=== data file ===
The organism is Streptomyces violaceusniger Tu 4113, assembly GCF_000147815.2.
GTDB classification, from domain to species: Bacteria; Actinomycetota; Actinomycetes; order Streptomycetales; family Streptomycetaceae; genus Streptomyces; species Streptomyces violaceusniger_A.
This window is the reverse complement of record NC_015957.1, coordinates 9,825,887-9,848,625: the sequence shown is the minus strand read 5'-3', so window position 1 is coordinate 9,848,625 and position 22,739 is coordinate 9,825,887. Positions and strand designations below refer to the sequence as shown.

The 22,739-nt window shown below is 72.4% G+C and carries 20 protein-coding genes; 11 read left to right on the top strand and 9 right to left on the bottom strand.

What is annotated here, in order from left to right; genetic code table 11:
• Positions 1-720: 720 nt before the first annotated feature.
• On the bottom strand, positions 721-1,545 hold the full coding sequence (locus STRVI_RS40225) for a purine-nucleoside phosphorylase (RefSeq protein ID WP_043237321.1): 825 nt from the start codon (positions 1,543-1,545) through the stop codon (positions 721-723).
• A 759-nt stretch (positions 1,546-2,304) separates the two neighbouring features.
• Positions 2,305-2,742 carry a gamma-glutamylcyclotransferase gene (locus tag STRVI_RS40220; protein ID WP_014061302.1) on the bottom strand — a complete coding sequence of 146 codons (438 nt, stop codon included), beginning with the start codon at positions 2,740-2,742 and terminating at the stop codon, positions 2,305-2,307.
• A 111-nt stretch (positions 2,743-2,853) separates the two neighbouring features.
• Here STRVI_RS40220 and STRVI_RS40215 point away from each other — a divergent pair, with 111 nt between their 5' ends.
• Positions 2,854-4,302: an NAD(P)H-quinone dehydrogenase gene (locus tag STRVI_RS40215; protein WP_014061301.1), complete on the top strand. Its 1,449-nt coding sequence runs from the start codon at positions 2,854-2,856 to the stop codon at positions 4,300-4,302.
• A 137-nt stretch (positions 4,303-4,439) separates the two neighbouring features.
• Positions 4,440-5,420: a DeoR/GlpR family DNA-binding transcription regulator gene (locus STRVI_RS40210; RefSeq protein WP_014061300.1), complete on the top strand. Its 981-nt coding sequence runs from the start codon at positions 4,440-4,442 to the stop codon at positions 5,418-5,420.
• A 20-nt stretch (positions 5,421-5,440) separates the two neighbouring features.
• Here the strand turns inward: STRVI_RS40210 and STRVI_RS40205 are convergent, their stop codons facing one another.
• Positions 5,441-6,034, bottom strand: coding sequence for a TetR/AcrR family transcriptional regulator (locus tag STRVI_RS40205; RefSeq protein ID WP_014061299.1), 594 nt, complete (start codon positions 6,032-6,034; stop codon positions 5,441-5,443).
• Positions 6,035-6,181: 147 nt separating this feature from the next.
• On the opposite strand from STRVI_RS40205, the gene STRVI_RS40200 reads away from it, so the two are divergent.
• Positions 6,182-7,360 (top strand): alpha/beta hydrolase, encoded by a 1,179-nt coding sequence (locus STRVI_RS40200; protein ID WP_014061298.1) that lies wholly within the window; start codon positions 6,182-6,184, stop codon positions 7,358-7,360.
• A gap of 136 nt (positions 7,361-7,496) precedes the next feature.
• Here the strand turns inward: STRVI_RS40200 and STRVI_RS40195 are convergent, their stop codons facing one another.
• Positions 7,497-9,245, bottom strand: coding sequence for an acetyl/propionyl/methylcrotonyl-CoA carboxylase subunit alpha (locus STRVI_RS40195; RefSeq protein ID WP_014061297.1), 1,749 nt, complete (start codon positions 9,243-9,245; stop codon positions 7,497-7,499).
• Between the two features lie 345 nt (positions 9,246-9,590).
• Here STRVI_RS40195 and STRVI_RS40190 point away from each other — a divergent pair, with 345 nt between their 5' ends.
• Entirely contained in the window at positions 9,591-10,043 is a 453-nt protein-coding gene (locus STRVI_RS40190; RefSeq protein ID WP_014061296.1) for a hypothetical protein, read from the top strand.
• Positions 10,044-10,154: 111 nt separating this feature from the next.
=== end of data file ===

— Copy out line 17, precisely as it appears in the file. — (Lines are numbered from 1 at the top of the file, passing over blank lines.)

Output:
• Positions 5,441-6,034, bottom strand: coding sequence for a TetR/AcrR family transcriptional regulator (locus tag STRVI_RS40205; RefSeq protein ID WP_014061299.1), 594 nt, complete (start codon positions 6,032-6,034; stop codon positions 5,441-5,443).